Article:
Let the bike do the work! I heard Tom’s voice in my head. Suddenly I remembered hearing that message before—during my quiet times with God. “Let me do the work,” the Lord seemed to say. I was trying to conquer the tough hills of parenting alone—in my own strength. At the end of the day, I would crawl into bed feeling cracked and worn out, just like an old dirt bike tire. In those moments the Lord would gently say, “Don’t forget about me. I’m here to help.”
I stared up at the towering hill before me and took a deep breath.

“Okay, Lord, we’ll do this together. You do your part and I’ll do mine.”

I flicked my bike into gear, and faced the hill. Ready, Lord? Let’s go! I twisted the throttle. The bike swerved over the sandy soil, and with the engine screaming, it grabbed the hill and started clawing its way up. Up and up we went.

When my front wheel hit a rocky section the bike sputtered. Oh no! It’s going to stall! I shifted down, hit the gas and hung on. With stones flying from under my back tire we climbed the last few feet to the top. Whew! I can’t believe we made it! You’re pretty good at this, Lord!
I slipped off my dusty goggles and looked around. Sculpted hills of all shapes and colors rose from the desert floor. The view was breathtaking.

“Go Baby!” shouted my husband.

From the bottom of the hill, two small forms waved and cheered. At that moment I knew that if God could bring me safely up this bumpy hill, he certainly could guide me along the ups and downs of parenting teen boys.

About five minutes later, I heard a shout from the bottom of the hill. The bikes were rumbling again. Tom motioned for me to follow him down the hill. Over the roar of the engines I could hear that old doubting voice. What if my brakes go out on the way down? What if I hit a rock and go careening over the handlebars? What if—Wait a minute. I couldn’t let those “what if’s” hold the same power over me anymore.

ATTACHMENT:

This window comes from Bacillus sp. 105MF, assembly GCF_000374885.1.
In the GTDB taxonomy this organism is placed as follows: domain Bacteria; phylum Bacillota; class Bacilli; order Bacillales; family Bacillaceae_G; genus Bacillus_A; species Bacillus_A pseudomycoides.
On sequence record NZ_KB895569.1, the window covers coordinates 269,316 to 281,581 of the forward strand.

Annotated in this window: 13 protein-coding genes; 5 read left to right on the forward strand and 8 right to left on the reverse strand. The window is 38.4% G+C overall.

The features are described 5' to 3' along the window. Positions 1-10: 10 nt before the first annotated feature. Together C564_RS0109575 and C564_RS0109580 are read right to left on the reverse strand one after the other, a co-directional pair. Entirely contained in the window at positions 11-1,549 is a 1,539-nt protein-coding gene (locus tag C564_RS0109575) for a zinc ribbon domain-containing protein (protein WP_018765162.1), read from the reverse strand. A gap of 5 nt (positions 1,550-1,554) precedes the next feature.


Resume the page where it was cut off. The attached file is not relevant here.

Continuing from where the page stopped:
I wasn’t alone—not on my motorcycle and not in life. I wouldn’t be going down the hill all by myself. I had my riding partner with me! God would do his part and I would do mine.

I adjusted my goggles. Okay Lord! Let’s ride!

Monday, July 13, 2009

Feeling Young Again

I have two wonderful nieces who live in Colorado and one came for a visit last weekend, to help celebrate her grandfather's 80th birthday. Her mother and sister stayed in Colorado as they have many horses to take care of.

After "grandpa's" birthday party I took her to the beach and we walked around the tide pools.

And went bike riding with "grandma". (My mom and my niece pictured below)

And then, sailing on the duck pond with grandpa and her dad.

She now wants to move to California. She's 15.

She was especially

She was especially taken with the lemon tree, and was astounded by our high school's outdoor hallways and lockers. I never really thought we had unusual hallways and lockers, but she assures me that most high schools have indoor lockers.

It was a lot of fun to spend time with her, as I spend most of my time with 3 men. I especially liked her shopping attitude. "I can go to the mall in Colorado, but I can't go to the beach." So we went to the ocean twice in one day. She had never been to the beach in the evening so we watched the sun go down and the bonfires start. We saw boats decked with lights cruising the canal opening into the ocean.

On Sunday we went to church, and then went biking with grandma. We met grandpa and Hollee's father (my brother) down at the duck pond. They were sailing a remote control sailboat. Grandma said that my brother is going through his second childhood and that grandpa is going through his third.

"Grandpa" is now 80! Happy Birthday!!

Wednesday, July 1, 2009

Youngest Graduates High School